Since the Red Tape Reduction Actwas passed this spring, the province has made significant progress and cut red tape across government. The latest initiative, now in effect, allows automobile insurers in Alberta the option of offering drivers a new way to access and provide their proof of automobile insurance – by displaying it on a mobile device.
“For too long, Albertans have been faced with unnecessary regulatory burdens that are slowing down Alberta’s economy. We have more work ahead of us but we are making progress in reaching our goal of cutting red tape by one-third. Together, we are working with Albertans to create more opportunity for businesses and are creating jobs by working towards making Alberta one of the freest and fastest-moving economies in the world.”
Supported by stakeholders, this latest initiative comes after consultations with provincial insurance companies and allows for greater consumer choice as a safe, efficient and reliable means for Albertans to access their proof of automobile insurance without the hassle of a paper copy.
“The insurance industry welcomes the government announcement that will allow digital proof of insurance in Alberta. We are supportive of any changes that help make insurance easier and more accessible for Alberta’s three million drivers. Electronic commerce is available in most other sectors and much needed in the insurance sector. Already, many U.S. states and two other provinces allow digital proof of insurance and we anticipate other provinces will follow. We look forward to continuing to work with the government to bring more choice and innovation to Alberta drivers.”
“The Insurance Brokers Association of Alberta is happy to see the announcement that the Alberta government is allowing for the electronic delivery of proof of insurance, otherwise known as digital pink cards. Digital pink cards are securely stored on a phone in the custody of the phone’s owner and safely away from thieves if a vehicle is broken into and/or stolen. This is a great step forward.”
“AMA Insurance Company is pleased that Alberta motorists can now access their insurance pink cards digitally. The opportunity of having real-time proof of insurance without having to worry about switching out paper cards is not only a convenience, but also delivers added safety and confidence for all road users. At AMA Insurance, we believe that insurance should be modern and uncomplicated, and this announcement marks another important step forward towards that goal.”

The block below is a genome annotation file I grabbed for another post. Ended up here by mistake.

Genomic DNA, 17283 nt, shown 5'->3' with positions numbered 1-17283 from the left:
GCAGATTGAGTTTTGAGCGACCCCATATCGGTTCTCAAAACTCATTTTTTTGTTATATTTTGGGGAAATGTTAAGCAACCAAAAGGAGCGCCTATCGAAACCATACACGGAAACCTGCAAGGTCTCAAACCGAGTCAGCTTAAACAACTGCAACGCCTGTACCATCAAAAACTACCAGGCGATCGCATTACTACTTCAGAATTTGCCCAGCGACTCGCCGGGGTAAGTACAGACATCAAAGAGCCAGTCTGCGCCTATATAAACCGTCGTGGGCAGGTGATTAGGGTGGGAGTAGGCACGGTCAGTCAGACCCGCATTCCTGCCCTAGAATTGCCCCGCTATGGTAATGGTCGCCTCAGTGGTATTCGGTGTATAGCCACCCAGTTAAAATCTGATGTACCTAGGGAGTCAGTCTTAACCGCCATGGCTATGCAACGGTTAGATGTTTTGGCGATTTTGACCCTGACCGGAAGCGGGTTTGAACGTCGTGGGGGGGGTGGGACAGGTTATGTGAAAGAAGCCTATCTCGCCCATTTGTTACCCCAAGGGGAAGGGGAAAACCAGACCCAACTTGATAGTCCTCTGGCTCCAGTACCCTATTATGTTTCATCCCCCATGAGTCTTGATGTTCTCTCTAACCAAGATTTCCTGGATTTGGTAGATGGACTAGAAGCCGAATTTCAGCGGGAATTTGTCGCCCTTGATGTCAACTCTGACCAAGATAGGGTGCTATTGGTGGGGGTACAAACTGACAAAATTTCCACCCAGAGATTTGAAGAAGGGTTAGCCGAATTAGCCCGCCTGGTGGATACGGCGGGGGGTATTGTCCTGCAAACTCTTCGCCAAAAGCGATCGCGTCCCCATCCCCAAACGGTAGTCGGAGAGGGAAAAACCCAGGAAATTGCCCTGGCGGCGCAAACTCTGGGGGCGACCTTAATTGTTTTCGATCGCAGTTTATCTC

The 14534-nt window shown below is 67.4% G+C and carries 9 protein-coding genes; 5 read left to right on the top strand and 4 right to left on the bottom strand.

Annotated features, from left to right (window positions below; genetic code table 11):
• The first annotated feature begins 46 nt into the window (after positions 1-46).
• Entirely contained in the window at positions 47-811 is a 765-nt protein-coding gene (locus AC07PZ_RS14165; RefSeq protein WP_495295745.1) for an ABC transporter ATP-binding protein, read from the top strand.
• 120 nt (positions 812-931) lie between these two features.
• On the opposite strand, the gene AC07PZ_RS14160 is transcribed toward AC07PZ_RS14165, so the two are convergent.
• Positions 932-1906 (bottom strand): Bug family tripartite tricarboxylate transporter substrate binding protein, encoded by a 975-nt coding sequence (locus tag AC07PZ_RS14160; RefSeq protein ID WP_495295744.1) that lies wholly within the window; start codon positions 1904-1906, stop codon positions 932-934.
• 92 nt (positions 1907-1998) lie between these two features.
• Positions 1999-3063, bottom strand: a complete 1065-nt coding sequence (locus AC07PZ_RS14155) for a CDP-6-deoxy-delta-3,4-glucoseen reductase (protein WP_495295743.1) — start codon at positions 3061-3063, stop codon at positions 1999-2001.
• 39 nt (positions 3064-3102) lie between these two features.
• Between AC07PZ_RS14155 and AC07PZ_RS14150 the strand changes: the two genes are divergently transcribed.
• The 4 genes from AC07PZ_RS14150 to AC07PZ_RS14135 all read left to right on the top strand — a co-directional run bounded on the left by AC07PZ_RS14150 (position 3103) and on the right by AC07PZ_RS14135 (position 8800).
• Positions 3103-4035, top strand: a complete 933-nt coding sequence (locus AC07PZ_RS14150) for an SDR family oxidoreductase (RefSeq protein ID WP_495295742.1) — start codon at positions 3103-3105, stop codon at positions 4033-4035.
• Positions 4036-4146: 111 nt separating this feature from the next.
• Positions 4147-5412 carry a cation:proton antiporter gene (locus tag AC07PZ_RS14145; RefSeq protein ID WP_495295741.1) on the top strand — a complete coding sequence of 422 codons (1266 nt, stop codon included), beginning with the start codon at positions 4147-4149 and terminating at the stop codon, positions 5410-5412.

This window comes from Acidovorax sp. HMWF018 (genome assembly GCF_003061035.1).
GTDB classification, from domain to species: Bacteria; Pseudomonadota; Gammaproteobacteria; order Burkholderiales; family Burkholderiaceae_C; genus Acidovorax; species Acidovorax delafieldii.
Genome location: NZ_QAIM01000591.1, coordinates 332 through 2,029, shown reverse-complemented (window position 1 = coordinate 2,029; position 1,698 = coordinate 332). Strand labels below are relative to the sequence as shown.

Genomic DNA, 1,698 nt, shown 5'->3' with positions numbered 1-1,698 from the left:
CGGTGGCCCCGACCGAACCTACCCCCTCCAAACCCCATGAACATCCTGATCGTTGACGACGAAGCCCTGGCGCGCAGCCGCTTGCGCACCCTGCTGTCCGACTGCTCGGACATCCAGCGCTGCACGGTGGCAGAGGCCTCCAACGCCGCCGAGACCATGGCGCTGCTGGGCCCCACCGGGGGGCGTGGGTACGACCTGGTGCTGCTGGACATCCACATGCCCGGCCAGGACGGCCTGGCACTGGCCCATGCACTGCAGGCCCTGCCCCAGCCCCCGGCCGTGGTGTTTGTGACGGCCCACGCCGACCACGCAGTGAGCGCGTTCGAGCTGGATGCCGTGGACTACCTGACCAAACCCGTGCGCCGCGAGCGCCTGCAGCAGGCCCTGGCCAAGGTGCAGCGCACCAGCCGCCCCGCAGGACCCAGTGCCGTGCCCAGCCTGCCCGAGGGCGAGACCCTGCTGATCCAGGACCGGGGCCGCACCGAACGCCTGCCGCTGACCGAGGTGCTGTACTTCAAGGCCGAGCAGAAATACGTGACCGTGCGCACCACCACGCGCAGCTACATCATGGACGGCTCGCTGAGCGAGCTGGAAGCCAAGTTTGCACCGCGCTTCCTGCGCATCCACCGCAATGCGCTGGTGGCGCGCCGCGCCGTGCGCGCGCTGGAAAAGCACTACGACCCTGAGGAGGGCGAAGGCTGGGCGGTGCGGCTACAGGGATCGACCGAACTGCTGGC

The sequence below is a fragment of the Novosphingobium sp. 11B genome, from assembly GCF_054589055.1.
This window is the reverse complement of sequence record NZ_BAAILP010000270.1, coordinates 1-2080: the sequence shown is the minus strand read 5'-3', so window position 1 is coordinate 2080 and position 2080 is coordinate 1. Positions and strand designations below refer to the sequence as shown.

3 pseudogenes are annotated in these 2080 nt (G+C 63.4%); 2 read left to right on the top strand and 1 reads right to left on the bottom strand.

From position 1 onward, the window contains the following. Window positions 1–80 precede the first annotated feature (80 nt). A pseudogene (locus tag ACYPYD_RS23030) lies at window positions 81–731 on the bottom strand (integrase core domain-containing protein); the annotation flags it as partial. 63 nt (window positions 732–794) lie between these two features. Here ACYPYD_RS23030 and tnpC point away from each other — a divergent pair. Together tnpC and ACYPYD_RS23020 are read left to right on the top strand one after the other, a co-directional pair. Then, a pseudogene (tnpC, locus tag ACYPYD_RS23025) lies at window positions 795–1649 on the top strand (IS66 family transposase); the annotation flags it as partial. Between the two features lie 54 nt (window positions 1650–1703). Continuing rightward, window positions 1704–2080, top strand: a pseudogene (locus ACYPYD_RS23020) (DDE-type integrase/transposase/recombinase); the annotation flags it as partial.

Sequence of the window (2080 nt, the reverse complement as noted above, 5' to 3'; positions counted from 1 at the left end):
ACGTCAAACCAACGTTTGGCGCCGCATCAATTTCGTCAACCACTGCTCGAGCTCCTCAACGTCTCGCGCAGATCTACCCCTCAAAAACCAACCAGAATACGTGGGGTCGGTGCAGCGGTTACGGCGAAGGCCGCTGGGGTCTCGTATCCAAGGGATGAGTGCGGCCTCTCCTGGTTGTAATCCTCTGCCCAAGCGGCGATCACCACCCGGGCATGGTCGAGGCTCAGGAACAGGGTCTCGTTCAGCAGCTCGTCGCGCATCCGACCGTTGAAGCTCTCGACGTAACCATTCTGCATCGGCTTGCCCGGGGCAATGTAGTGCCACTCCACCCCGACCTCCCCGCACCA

Insurance companies will be responsible for creating and providing applications for enabling digital proof of insurance and the timeline for implementation will depend on the insurer. Consumers will be able to continue with the original option of the traditional paper-based system if they prefer.
The red tape reduction actions to date have been a direct and positive result of the passing of the Red Tape Reduction Act. Items of note include:
- Relaxed alcohol consumption rules for parks, campgrounds and festivals.
- Simplified banking opportunities to allow non-profits easier access to funding, allowing them to focus on delivering important programs and services.
- Removed hurdles for seniors, enabling automatic enrolment of AISH program recipients to Seniors Benefits.
Feedback and suggestions from Albertans will continue to be accepted online at CutRedTape.Alberta.ca. In addition, the government has launched the first two Red Tape Reduction Industry Panels, which are providing valuable insight into the red tape that is holding back various sectors of Alberta’s economy.
By working together with Albertans – job creators, families and businesses – the province is finding more ways to improve government efficiency and get Alberta working again.
- To date, more than 2,400 submissions have been received on the red tape reduction website at CutRedTape.Alberta.ca.
- Ministries are taking inventory and analyzing the regulatory burden imposed on Albertans and businesses, modernizing regulation requirements, processes, forms, and policies, and eliminating those that are unnecessary.
- The Canadian Federation of Independent Business estimates that in 2017, the cost for businesses in Alberta to comply with regulations was about $4.4 billion.